Is decking fire resistant?
Composite materials are generally high in plastic which possess a high heat release rate, meaning the intensity of the heat it gives off is increased and more likely to ignite. In order to reduce this, composite decking manufacturers add fire retardants to the inner decking materials.
Is Trex decking fire rated?
At Trex, we do everything we can to ensure it. Our Transcend and Select decking lines retain a Class B fire rating, while our Enhance decking lines retain a Class C fire rating; however, they are not fireproof.
Is composite decking fire resistant?
Composite Boards Decks are where fires often start, whether from windblown embers or from charcoal falling out of your grill. Most wood species are rated Class C for fire resistance, but you can build safer with a Class A–rated composite decking like AmeraDeck, made from PVC and wood fiber.
How heat resistant is composite decking?
Stays up to 30° Cooler in the Sun Our capped polymer deck boards are made with 100% synthetic material, which is less dense than traditional lumber or decking made from composite material and wood flakes. Less density means boards absorb and retain less heat.
Is AZEK decking fire retardant?
For instance, AZEK is the only product that has a Class A Fire Rating, that means that although the board may burn it’s not going to cause the flame to spread to your house.
Can you fireproof wooden decking?
Flame retardant coating used to protect decking. To avoid flames spreading across decking, urgent fire protection treatment is required, and the most effective solution is the Envirograf® Product 92 (ES/VFR) fire retardant system.
Can you use a fire pit on a Trex deck?
Outdoor fire pits and fireplace use with Trex: Wood burning fire pits are not recommended on top of Trex decking unless using a product called DeckProtect™. Wood burning fire pits can damage the decking due to the extreme heat from the bottom of the fire pit and/or burning embers “shooting” onto the decking.
Is Trex less flammable than wood?
Fire-Resistance Rating Trex decking is classified as a Class C, or Class III, building material. An “A” rating indicates a high level of fire resistance, while a C rating refers to an average level of fire resistance. So if a fire occurs, your Trex lumber will burn just like the wood on any traditional wood deck.
Does all composite decking get hot?
So, does composite decking get hot in direct sunlight? While early composite decks were very sensitive to temperature and did get notoriously hot, any new composite decking will be much more resistant to heat. High-quality modern composite boards don’t become hotter than traditional wooden deck boards.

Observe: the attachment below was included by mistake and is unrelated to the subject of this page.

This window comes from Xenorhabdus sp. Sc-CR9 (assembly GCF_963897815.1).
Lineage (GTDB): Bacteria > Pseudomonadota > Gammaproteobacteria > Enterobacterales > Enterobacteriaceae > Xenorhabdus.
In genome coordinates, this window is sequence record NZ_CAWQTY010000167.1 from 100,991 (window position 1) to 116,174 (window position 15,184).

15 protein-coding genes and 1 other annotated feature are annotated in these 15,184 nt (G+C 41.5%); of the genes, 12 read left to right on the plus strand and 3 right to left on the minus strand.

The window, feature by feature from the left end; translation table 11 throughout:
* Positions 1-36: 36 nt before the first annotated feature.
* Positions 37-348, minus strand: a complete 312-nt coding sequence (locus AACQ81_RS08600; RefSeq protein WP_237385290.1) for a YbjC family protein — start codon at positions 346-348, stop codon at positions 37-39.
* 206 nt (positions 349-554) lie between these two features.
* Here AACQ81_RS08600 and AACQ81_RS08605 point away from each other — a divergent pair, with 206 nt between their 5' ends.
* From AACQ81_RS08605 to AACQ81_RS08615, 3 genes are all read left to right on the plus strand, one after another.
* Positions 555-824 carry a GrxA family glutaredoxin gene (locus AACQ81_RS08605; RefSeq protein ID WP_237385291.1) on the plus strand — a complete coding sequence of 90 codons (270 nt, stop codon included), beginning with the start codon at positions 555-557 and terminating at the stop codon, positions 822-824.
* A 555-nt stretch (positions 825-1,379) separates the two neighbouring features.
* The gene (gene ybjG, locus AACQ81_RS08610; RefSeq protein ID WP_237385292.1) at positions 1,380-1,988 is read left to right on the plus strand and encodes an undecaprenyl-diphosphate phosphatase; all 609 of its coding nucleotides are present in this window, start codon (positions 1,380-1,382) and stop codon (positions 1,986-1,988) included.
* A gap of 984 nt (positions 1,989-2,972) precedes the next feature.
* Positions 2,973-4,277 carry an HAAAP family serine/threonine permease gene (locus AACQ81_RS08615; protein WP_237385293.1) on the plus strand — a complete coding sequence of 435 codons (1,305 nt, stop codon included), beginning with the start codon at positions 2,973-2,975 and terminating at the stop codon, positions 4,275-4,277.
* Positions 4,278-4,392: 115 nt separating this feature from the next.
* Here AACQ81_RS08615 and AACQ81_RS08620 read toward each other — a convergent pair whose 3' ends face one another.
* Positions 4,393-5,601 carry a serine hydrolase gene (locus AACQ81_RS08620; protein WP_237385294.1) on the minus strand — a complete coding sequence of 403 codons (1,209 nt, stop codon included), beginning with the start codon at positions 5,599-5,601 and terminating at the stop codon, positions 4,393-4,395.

Does Trex decking get hotter than wood?
While wood gets hot enough to make walking with bare feet uncomfortable, composite decking gets even hotter. In some cases, Trex can become so hot that it may become unusable under intense, direct sunlight. The darker the Trex decking material, the more heat is retained.
What is a Class B fire rating for wood?
A Class B or Class 2 fire rating is the next best rating on the list. The flame spread rating of Class B would fall between 26 and 75. This rating is typical for slower-burning whole wood materials. A whole wood material would be wood planks that are in the same form as they were when they were cut from the tree.
What is a Class 1 fire rating?
A class 1 fire rating is the best fire rating of materials that can be achieved. Class A fire ratings indicate a flame spread rating somewhere between zero and 25. Class A fire ratings indicate a flame spread rating somewhere between zero and 25.
What are fire rated composite decking standards?
The objective of creating fire rated composite decking standards is to try to ensure that a deck would still be intact and show no evidence of flaming or glowing 40 minutes after the burner used during the testing has been turned off. If the material passes this test, it is considered to be a fire-resistant deck material.
What are Class D and Class E fire rated materials?
It also includes any of the faster burning whole woods. Ratings between 201 and 500 would be considered a Class D material, and Class E materials include anything with a flame spread rating above 500. Classes D and E are not considered effective against any form of fire exposure.